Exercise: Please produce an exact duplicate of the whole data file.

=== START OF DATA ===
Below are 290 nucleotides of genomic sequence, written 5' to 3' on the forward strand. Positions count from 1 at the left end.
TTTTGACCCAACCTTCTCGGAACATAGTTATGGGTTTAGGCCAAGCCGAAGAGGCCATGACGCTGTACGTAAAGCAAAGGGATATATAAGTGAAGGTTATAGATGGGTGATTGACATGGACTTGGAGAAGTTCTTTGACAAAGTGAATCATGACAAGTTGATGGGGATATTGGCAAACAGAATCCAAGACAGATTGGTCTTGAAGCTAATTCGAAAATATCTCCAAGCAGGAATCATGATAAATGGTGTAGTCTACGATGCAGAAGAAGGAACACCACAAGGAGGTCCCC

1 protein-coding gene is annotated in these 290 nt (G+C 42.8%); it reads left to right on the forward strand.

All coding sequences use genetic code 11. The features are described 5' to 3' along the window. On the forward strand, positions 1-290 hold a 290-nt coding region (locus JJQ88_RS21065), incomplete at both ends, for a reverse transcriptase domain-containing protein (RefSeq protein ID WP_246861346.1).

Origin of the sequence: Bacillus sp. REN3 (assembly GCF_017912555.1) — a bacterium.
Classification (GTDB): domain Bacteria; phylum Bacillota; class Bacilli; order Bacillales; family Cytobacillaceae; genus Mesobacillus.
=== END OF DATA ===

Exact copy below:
Below are 290 nucleotides of genomic sequence, written 5' to 3' on the forward strand. Positions count from 1 at the left end.
TTTTGACCCAACCTTCTCGGAACATAGTTATGGGTTTAGGCCAAGCCGAAGAGGCCATGACGCTGTACGTAAAGCAAAGGGATATATAAGTGAAGGTTATAGATGGGTGATTGACATGGACTTGGAGAAGTTCTTTGACAAAGTGAATCATGACAAGTTGATGGGGATATTGGCAAACAGAATCCAAGACAGATTGGTCTTGAAGCTAATTCGAAAATATCTCCAAGCAGGAATCATGATAAATGGTGTAGTCTACGATGCAGAAGAAGGAACACCACAAGGAGGTCCCC

1 protein-coding gene is annotated in these 290 nt (G+C 42.8%); it reads left to right on the forward strand.

All coding sequences use genetic code 11. The features are described 5' to 3' along the window. On the forward strand, positions 1-290 hold a 290-nt coding region (locus JJQ88_RS21065), incomplete at both ends, for a reverse transcriptase domain-containing protein (RefSeq protein ID WP_246861346.1).

Origin of the sequence: Bacillus sp. REN3 (assembly GCF_017912555.1) — a bacterium.
Classification (GTDB): domain Bacteria; phylum Bacillota; class Bacilli; order Bacillales; family Cytobacillaceae; genus Mesobacillus.